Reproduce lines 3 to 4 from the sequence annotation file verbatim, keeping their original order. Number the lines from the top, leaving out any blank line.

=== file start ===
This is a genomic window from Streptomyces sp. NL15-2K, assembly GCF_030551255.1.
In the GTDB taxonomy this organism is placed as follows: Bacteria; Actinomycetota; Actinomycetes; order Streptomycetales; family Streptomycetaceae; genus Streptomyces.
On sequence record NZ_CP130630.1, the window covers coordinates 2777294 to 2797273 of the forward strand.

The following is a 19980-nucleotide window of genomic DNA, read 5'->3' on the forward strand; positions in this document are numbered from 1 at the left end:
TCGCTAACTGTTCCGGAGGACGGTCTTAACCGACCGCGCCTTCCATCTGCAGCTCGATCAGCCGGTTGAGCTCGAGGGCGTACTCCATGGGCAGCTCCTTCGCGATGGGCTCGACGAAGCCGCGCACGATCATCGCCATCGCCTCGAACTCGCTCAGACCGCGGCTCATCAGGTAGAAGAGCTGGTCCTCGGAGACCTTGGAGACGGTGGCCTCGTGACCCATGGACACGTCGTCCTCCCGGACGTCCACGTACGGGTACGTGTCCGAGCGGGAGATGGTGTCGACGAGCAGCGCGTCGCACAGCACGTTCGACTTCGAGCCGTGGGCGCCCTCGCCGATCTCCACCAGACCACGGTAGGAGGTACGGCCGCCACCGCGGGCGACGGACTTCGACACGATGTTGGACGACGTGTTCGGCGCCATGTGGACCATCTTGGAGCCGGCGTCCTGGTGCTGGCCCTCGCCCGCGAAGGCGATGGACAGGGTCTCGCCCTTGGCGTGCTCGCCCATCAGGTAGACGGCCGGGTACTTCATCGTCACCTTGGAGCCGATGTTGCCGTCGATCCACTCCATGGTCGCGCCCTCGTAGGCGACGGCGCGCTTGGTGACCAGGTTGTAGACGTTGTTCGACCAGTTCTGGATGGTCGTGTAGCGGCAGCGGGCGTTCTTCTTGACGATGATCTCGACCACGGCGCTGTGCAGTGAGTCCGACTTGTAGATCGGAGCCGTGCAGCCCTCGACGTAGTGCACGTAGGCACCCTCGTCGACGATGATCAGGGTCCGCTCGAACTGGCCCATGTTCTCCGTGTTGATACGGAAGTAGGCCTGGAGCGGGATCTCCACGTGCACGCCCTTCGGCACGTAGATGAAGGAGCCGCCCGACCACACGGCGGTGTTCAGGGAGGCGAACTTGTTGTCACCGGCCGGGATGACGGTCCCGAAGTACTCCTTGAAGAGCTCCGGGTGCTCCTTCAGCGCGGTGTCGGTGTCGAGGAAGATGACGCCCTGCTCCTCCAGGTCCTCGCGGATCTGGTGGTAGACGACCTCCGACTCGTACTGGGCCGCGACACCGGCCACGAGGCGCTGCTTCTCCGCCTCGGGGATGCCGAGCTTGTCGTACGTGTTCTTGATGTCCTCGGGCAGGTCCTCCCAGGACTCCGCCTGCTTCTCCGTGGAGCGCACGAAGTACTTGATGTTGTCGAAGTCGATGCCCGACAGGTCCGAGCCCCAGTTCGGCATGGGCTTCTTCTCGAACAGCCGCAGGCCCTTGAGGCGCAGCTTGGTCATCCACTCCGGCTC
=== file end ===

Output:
On sequence record NZ_CP130630.1, the window covers coordinates 2777294 to 2797273 of the forward strand.

The following is a 19980-nucleotide window of genomic DNA, read 5'->3' on the forward strand; positions in this document are numbered from 1 at the left end: